Mayer, E, L Sánchez, J Camacho &C Rodríguez Alzza. 2020. ‘The drivers of home language maintenance and development in indigenous communities. In Handbook of Home Language Maintenance and Development: Social and Affective Factors. S Eisenchlas & A Schalley (Eds). Berlin: Mouton de Gruyter: 294-312.

Muradoğlu, Saliha, Nicholas Evans & Hannah Suominen. 2020. To compress or not to compress? A finite-state approach to Nen verbal morphology. Proceedings of the 58th Annual Meeting of the Association for Computational Linguistics: Student Research Workshop pp. 207-213. https://www.aclweb.org/anthology/2020.acl-srw.28

Rajeng, Gede Primahadi Wijaya, I Made Rajeng, and I Wayan Arka. 2020. "Contrasting the semantics of Indonesian -kan and -i verb pairs: A usage-based, constructional approach." In Prosiding Seminar Nasional Bahasa Ibu XII dan Lokakarya Pelestarian Bahasa Ibu II, edited by I Wayan et al Mulyawan, 328-344. Denpasar: Udayana University Press.

Rajeng, Gede Primahadi Wijaya, I Made Rajeng, and I Wayan Arka. 2020. “Corpus-based approach meets LFG: Puzzling voice alternation in Indonesian”. Proceedings of LFG20 edited by Butt, Kingd & Toivonen, CLSI Publications: http://csli-publications.stanford.edu/LFG/2020

Reed, Lauren W. 2020. "Switching caps": Two ways of communicating in sign in the Port Moresby deaf community, Papua New Guinea. Asia-Pacific Language Variation 6(1): 13:52.

Sánchez L. & Mayer E 2020. ‘Clitics and Argument marking in Shipibo Spanish and Ashaninka-Spanish Bilingual speech’. In: Amazonian Spanish: Language Contact and Evolution. S Fafulas (Ed). John Benjamins: 128-154.

O’Shannessy, Carmel. 2021. Mixed Languages. In Matras, Yaron and Evangelia Adamou (Eds.) Routledge Handbook of Language Contact. London / New York: Routledge. 325-348

O’Shannessy, Carmel & Lucinda Davidson. 2020. Language contact and change through child first language acquisition. In Hickey, Raymond (Ed.) Handbook of Language Contact. New York: Wiley Blackwell. 67-91

O’Shannessy, Carmel. 2020. How ordinary child language acquisition processes can lead to the unusual outcome of a mixed language. International Journal of Bilingualism. https://doi.org/10.1177/1367006920924957

Ross, Malcolm, 2020. The linguistic situation in Near Oceania before agriculture. In: Tom Güldemann, Patrick McConvell and Richard A. Rhodes (eds), The languages of hunter-gatherers: global and historical perspectives, 311–336. Cambridge: Cambridge University Press.

Ross, Malcolm, 2020. Syntax and contact-induced language change. In Anthony Grant, ed., The Oxford Handbook of Language Contact, 123–154. New York: Oxford University Press.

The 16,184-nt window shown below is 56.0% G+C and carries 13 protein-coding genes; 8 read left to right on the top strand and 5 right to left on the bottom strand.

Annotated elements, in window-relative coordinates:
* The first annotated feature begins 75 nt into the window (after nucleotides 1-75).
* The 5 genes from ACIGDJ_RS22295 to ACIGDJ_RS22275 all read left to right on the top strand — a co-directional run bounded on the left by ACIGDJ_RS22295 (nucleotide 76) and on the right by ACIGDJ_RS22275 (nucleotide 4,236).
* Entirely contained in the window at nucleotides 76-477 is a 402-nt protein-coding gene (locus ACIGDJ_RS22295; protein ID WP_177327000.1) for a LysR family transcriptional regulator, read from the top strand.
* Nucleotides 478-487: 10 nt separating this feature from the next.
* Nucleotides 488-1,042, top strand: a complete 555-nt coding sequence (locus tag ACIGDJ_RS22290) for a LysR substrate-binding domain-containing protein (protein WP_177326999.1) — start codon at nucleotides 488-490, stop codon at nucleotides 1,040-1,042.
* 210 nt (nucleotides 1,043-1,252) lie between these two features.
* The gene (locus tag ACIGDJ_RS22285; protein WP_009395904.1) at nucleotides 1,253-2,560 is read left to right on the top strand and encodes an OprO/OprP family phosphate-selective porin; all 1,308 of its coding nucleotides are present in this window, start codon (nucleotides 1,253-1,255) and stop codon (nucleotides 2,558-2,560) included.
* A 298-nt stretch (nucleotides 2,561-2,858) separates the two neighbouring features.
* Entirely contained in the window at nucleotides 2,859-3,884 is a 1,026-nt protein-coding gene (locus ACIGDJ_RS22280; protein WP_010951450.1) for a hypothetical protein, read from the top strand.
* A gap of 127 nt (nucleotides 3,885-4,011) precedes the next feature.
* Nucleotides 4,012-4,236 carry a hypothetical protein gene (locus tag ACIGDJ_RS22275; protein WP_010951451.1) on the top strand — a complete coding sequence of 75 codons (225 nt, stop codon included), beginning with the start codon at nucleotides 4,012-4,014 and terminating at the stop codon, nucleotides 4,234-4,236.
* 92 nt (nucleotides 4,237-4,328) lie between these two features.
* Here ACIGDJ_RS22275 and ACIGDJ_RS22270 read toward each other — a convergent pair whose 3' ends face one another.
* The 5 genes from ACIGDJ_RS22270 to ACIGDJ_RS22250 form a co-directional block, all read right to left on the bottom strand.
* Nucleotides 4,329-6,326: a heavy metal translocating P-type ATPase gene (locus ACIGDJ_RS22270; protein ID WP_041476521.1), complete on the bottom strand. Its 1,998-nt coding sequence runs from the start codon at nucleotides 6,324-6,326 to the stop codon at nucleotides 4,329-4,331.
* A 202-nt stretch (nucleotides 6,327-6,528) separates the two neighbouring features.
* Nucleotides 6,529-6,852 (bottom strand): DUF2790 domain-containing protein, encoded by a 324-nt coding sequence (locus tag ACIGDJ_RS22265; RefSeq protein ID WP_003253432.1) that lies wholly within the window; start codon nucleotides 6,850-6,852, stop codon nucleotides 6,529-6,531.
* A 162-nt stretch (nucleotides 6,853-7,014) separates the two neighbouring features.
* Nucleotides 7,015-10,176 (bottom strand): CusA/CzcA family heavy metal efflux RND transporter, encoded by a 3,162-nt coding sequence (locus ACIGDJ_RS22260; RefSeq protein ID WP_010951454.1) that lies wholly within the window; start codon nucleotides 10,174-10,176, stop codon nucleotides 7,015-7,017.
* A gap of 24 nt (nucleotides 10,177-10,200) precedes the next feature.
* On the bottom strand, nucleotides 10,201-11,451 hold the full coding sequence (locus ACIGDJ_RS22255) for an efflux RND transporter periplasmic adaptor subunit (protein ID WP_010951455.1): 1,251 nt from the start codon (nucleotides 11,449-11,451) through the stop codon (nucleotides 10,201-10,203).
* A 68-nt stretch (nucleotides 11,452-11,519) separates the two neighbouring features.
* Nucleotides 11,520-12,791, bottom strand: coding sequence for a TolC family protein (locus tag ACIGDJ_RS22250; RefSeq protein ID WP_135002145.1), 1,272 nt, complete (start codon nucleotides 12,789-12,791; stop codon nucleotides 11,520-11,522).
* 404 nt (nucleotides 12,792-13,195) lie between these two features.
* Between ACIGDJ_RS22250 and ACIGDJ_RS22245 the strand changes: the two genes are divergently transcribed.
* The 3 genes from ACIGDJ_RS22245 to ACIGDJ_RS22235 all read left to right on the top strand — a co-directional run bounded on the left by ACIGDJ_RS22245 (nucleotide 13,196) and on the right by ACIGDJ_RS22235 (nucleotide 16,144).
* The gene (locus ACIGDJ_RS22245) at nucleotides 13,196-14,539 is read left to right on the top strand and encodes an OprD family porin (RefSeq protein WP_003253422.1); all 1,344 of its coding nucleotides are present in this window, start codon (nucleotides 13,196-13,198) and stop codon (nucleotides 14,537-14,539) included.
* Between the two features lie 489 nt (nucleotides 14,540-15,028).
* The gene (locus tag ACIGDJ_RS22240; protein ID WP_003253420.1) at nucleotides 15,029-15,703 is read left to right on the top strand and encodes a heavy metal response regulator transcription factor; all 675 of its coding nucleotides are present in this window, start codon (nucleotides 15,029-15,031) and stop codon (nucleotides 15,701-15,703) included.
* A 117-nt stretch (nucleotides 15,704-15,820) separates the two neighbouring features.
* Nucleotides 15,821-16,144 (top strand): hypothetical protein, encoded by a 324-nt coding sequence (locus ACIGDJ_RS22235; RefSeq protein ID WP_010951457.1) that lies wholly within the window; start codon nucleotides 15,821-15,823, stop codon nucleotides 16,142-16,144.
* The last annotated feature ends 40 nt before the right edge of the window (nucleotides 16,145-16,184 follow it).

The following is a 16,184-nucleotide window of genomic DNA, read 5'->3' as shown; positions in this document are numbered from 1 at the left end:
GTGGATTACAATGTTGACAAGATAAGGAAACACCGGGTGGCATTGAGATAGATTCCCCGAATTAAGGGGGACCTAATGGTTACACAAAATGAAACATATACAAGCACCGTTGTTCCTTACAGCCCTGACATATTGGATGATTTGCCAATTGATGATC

Ross, Malcolm, 2020. Narrative historical linguistics: Linguistic evidence for human (pre)history. In Brian Joseph, Richard Janda and Barbara Vance, eds, The Handbook of Historical Linguistics, vol. 2., 468–499. Oxford: Wiley-Blackwell.

Monaghan, Paul and Michael Walsh (eds). 2020. More than mere words: essays on language and linguistics in honour of Peter Sutton. South Australia: Wakefield Press.

Thaut, E. Mari, Andriana Koumbarou, Zurab Baratashvili. 2020. A descriptive account of agentless constructions in Sylheti: passive, impersonal, and anticausative. In Language Documentation and Description, vol. 18. Editor(s): Candide Simard, Sarah M. Dopierala & E. Marie Thaut. Theme: Special Issue on the Sylheti Language. ELPublishing.

Torres Cacoullos, Rena and Catherine E. Travis. 2020. Code-switching and bilinguals’ grammars. In Evangelina Adamou and Yaron Matras (eds), The Routledge Handbook of Language Contact, 252-274. New York/Oxon: Routledge.https://www.routledge.com/The-Routledge-Handbook-of-Language-Contact-1st-Edition/Adamou-Matras/p/book/9780815363552

Travis, Catherine E. and Rena Torres Cacoullos. 2020. The role of pragmatics in shaping linguistic structures. In Dale Koike and J. César. Félix-Brasdefer (eds), The Routledge Handbook of Spanish Pragmatics, 129-147. New York/Oxon: Routledge: https://www.routledge.com/The-Routledge-Handbook-of-Spanish-Pragmatics-Foundations-and-Interfaces/Koike-Felix-Brasdefer/p/book/9781138316461

The following book is the first English translation by Kevin Windle. It includes passages removed by the censor from the Russian editions, and an introduction by Kevin Windle and Elena Govor, the author’s granddaughter:

Artyom Vesyoly’s Russia Washed in Blood, first published in full in 1932, is a vivid fictionalised account of the Russian Civil War of 1918-1921. The author, who had been a soldier in the Red Army, made it his mission to record the full horror of the events of that period and their effects on the lives of ordinary people. For his failure to recognise the ‘leading organisational role’ of the Communist Party he was arrested and executed in Stalin’s Great Purge of 1938.